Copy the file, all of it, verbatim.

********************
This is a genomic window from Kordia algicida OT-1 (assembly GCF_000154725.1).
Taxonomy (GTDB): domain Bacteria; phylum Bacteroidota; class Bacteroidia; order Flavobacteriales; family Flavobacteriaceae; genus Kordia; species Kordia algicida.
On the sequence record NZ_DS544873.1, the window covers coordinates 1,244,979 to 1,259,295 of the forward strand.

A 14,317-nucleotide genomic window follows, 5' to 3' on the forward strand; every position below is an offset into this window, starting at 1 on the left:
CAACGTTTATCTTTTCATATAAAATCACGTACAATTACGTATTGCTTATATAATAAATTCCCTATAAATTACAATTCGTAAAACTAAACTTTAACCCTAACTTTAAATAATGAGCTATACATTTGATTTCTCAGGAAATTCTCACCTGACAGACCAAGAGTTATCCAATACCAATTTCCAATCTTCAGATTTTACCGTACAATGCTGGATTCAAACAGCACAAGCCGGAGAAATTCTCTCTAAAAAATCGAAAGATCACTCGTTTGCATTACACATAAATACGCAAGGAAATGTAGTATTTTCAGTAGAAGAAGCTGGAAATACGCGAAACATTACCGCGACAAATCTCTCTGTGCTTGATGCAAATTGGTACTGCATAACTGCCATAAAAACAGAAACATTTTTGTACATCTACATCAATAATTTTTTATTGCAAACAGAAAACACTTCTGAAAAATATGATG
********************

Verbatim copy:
This is a genomic window from Kordia algicida OT-1 (assembly GCF_000154725.1).
Taxonomy (GTDB): domain Bacteria; phylum Bacteroidota; class Bacteroidia; order Flavobacteriales; family Flavobacteriaceae; genus Kordia; species Kordia algicida.
On the sequence record NZ_DS544873.1, the window covers coordinates 1,244,979 to 1,259,295 of the forward strand.

A 14,317-nucleotide genomic window follows, 5' to 3' on the forward strand; every position below is an offset into this window, starting at 1 on the left:
CAACGTTTATCTTTTCATATAAAATCACGTACAATTACGTATTGCTTATATAATAAATTCCCTATAAATTACAATTCGTAAAACTAAACTTTAACCCTAACTTTAAATAATGAGCTATACATTTGATTTCTCAGGAAATTCTCACCTGACAGACCAAGAGTTATCCAATACCAATTTCCAATCTTCAGATTTTACCGTACAATGCTGGATTCAAACAGCACAAGCCGGAGAAATTCTCTCTAAAAAATCGAAAGATCACTCGTTTGCATTACACATAAATACGCAAGGAAATGTAGTATTTTCAGTAGAAGAAGCTGGAAATACGCGAAACATTACCGCGACAAATCTCTCTGTGCTTGATGCAAATTGGTACTGCATAACTGCCATAAAAACAGAAACATTTTTGTACATCTACATCAATAATTTTTTATTGCAAACAGAAAACACTTCTGAAAAATATGATG